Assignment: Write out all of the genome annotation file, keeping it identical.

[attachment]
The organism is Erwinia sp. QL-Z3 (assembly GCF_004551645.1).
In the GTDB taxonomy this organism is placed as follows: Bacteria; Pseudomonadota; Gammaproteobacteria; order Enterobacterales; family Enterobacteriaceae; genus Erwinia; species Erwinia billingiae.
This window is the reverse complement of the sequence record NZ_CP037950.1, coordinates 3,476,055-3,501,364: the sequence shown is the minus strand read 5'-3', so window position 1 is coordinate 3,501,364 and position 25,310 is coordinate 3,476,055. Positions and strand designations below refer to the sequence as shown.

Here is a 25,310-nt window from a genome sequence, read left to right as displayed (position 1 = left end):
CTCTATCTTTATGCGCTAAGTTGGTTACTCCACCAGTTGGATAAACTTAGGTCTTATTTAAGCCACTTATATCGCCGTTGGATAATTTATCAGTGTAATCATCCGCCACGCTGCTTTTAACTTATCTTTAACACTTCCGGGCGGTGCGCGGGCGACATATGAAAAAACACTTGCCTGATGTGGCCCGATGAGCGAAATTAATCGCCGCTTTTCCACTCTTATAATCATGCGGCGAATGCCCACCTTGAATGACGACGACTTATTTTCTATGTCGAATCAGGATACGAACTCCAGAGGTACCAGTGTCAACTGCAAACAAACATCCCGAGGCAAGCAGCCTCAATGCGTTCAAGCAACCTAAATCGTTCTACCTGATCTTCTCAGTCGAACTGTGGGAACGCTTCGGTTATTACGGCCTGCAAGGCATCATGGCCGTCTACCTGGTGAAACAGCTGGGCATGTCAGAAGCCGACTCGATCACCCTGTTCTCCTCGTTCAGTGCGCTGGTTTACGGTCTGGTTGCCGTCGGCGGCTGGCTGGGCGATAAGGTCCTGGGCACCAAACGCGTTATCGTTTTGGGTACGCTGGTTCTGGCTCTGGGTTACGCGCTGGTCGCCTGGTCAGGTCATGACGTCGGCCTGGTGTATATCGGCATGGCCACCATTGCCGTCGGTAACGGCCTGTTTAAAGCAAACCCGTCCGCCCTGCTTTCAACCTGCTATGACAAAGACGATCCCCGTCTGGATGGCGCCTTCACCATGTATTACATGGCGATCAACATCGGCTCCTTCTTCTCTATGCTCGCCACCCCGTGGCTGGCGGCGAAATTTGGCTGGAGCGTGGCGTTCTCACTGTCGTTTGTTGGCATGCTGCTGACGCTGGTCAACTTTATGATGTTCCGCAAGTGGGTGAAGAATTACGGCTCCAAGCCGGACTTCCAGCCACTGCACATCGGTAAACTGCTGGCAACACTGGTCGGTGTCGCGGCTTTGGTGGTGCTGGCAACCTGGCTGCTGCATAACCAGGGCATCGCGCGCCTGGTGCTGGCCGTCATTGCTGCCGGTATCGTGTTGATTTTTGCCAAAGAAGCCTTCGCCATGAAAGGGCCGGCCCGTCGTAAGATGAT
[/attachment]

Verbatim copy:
The organism is Erwinia sp. QL-Z3 (assembly GCF_004551645.1).
In the GTDB taxonomy this organism is placed as follows: Bacteria; Pseudomonadota; Gammaproteobacteria; order Enterobacterales; family Enterobacteriaceae; genus Erwinia; species Erwinia billingiae.
This window is the reverse complement of the sequence record NZ_CP037950.1, coordinates 3,476,055-3,501,364: the sequence shown is the minus strand read 5'-3', so window position 1 is coordinate 3,501,364 and position 25,310 is coordinate 3,476,055. Positions and strand designations below refer to the sequence as shown.

Here is a 25,310-nt window from a genome sequence, read left to right as displayed (position 1 = left end):
CTCTATCTTTATGCGCTAAGTTGGTTACTCCACCAGTTGGATAAACTTAGGTCTTATTTAAGCCACTTATATCGCCGTTGGATAATTTATCAGTGTAATCATCCGCCACGCTGCTTTTAACTTATCTTTAACACTTCCGGGCGGTGCGCGGGCGACATATGAAAAAACACTTGCCTGATGTGGCCCGATGAGCGAAATTAATCGCCGCTTTTCCACTCTTATAATCATGCGGCGAATGCCCACCTTGAATGACGACGACTTATTTTCTATGTCGAATCAGGATACGAACTCCAGAGGTACCAGTGTCAACTGCAAACAAACATCCCGAGGCAAGCAGCCTCAATGCGTTCAAGCAACCTAAATCGTTCTACCTGATCTTCTCAGTCGAACTGTGGGAACGCTTCGGTTATTACGGCCTGCAAGGCATCATGGCCGTCTACCTGGTGAAACAGCTGGGCATGTCAGAAGCCGACTCGATCACCCTGTTCTCCTCGTTCAGTGCGCTGGTTTACGGTCTGGTTGCCGTCGGCGGCTGGCTGGGCGATAAGGTCCTGGGCACCAAACGCGTTATCGTTTTGGGTACGCTGGTTCTGGCTCTGGGTTACGCGCTGGTCGCCTGGTCAGGTCATGACGTCGGCCTGGTGTATATCGGCATGGCCACCATTGCCGTCGGTAACGGCCTGTTTAAAGCAAACCCGTCCGCCCTGCTTTCAACCTGCTATGACAAAGACGATCCCCGTCTGGATGGCGCCTTCACCATGTATTACATGGCGATCAACATCGGCTCCTTCTTCTCTATGCTCGCCACCCCGTGGCTGGCGGCGAAATTTGGCTGGAGCGTGGCGTTCTCACTGTCGTTTGTTGGCATGCTGCTGACGCTGGTCAACTTTATGATGTTCCGCAAGTGGGTGAAGAATTACGGCTCCAAGCCGGACTTCCAGCCACTGCACATCGGTAAACTGCTGGCAACACTGGTCGGTGTCGCGGCTTTGGTGGTGCTGGCAACCTGGCTGCTGCATAACCAGGGCATCGCGCGCCTGGTGCTGGCCGTCATTGCTGCCGGTATCGTGTTGATTTTTGCCAAAGAAGCCTTCGCCATGAAAGGGCCGGCCCGTCGTAAGATGAT